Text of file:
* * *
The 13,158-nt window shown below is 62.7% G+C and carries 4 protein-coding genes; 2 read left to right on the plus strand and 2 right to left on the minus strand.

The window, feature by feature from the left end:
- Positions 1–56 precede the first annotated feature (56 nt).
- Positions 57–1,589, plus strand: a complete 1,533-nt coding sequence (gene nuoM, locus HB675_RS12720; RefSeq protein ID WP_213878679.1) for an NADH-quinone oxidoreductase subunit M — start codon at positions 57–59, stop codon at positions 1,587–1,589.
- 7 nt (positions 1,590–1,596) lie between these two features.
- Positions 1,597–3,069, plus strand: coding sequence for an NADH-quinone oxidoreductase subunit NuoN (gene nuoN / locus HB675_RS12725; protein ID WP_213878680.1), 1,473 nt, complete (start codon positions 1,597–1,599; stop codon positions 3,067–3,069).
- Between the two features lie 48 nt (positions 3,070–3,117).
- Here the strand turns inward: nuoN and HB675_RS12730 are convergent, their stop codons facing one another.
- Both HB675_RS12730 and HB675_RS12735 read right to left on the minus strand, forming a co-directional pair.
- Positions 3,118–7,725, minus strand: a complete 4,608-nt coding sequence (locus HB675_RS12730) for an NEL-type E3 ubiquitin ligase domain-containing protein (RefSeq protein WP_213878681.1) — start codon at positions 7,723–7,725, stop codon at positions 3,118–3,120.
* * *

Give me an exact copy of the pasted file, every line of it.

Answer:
The 13,158-nt window shown below is 62.7% G+C and carries 4 protein-coding genes; 2 read left to right on the plus strand and 2 right to left on the minus strand.

The window, feature by feature from the left end:
- Positions 1–56 precede the first annotated feature (56 nt).
- Positions 57–1,589, plus strand: a complete 1,533-nt coding sequence (gene nuoM, locus HB675_RS12720; RefSeq protein ID WP_213878679.1) for an NADH-quinone oxidoreductase subunit M — start codon at positions 57–59, stop codon at positions 1,587–1,589.
- 7 nt (positions 1,590–1,596) lie between these two features.
- Positions 1,597–3,069, plus strand: coding sequence for an NADH-quinone oxidoreductase subunit NuoN (gene nuoN / locus HB675_RS12725; protein ID WP_213878680.1), 1,473 nt, complete (start codon positions 1,597–1,599; stop codon positions 3,067–3,069).
- Between the two features lie 48 nt (positions 3,070–3,117).
- Here the strand turns inward: nuoN and HB675_RS12730 are convergent, their stop codons facing one another.
- Both HB675_RS12730 and HB675_RS12735 read right to left on the minus strand, forming a co-directional pair.
- Positions 3,118–7,725, minus strand: a complete 4,608-nt coding sequence (locus HB675_RS12730) for an NEL-type E3 ubiquitin ligase domain-containing protein (RefSeq protein WP_213878681.1) — start codon at positions 7,723–7,725, stop codon at positions 3,118–3,120.